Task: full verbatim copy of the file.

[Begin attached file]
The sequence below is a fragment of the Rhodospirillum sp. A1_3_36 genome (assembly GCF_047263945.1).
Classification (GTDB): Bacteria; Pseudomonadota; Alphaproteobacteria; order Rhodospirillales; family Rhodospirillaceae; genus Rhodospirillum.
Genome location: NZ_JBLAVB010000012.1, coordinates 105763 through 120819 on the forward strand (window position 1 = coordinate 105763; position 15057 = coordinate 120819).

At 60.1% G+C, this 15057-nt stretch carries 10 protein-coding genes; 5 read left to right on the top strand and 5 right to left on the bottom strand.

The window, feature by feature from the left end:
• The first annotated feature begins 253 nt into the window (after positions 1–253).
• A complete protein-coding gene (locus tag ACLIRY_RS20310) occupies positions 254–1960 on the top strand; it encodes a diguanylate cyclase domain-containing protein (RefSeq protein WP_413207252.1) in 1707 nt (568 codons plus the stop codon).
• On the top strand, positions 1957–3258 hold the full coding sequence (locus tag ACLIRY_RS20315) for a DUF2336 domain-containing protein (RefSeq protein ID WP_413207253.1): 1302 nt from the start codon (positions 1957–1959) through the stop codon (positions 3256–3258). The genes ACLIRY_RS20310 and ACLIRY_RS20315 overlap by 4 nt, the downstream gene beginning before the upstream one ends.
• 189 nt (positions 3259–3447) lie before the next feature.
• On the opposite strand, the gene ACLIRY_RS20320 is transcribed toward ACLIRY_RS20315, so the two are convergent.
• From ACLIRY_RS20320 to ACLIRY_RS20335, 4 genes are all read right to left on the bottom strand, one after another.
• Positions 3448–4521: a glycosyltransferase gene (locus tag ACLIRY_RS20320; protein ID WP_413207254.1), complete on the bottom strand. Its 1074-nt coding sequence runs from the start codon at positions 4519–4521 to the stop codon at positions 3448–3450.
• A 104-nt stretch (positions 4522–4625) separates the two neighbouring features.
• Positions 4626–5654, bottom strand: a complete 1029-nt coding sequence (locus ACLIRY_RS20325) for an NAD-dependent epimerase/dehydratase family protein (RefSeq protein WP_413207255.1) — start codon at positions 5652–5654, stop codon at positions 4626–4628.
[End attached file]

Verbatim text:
The sequence below is a fragment of the Rhodospirillum sp. A1_3_36 genome (assembly GCF_047263945.1).
Classification (GTDB): Bacteria; Pseudomonadota; Alphaproteobacteria; order Rhodospirillales; family Rhodospirillaceae; genus Rhodospirillum.
Genome location: NZ_JBLAVB010000012.1, coordinates 105763 through 120819 on the forward strand (window position 1 = coordinate 105763; position 15057 = coordinate 120819).

At 60.1% G+C, this 15057-nt stretch carries 10 protein-coding genes; 5 read left to right on the top strand and 5 right to left on the bottom strand.

The window, feature by feature from the left end:
• The first annotated feature begins 253 nt into the window (after positions 1–253).
• A complete protein-coding gene (locus tag ACLIRY_RS20310) occupies positions 254–1960 on the top strand; it encodes a diguanylate cyclase domain-containing protein (RefSeq protein WP_413207252.1) in 1707 nt (568 codons plus the stop codon).
• On the top strand, positions 1957–3258 hold the full coding sequence (locus tag ACLIRY_RS20315) for a DUF2336 domain-containing protein (RefSeq protein ID WP_413207253.1): 1302 nt from the start codon (positions 1957–1959) through the stop codon (positions 3256–3258). The genes ACLIRY_RS20310 and ACLIRY_RS20315 overlap by 4 nt, the downstream gene beginning before the upstream one ends.
• 189 nt (positions 3259–3447) lie before the next feature.
• On the opposite strand, the gene ACLIRY_RS20320 is transcribed toward ACLIRY_RS20315, so the two are convergent.
• From ACLIRY_RS20320 to ACLIRY_RS20335, 4 genes are all read right to left on the bottom strand, one after another.
• Positions 3448–4521: a glycosyltransferase gene (locus tag ACLIRY_RS20320; protein ID WP_413207254.1), complete on the bottom strand. Its 1074-nt coding sequence runs from the start codon at positions 4519–4521 to the stop codon at positions 3448–3450.
• A 104-nt stretch (positions 4522–4625) separates the two neighbouring features.
• Positions 4626–5654, bottom strand: a complete 1029-nt coding sequence (locus ACLIRY_RS20325) for an NAD-dependent epimerase/dehydratase family protein (RefSeq protein WP_413207255.1) — start codon at positions 5652–5654, stop codon at positions 4626–4628.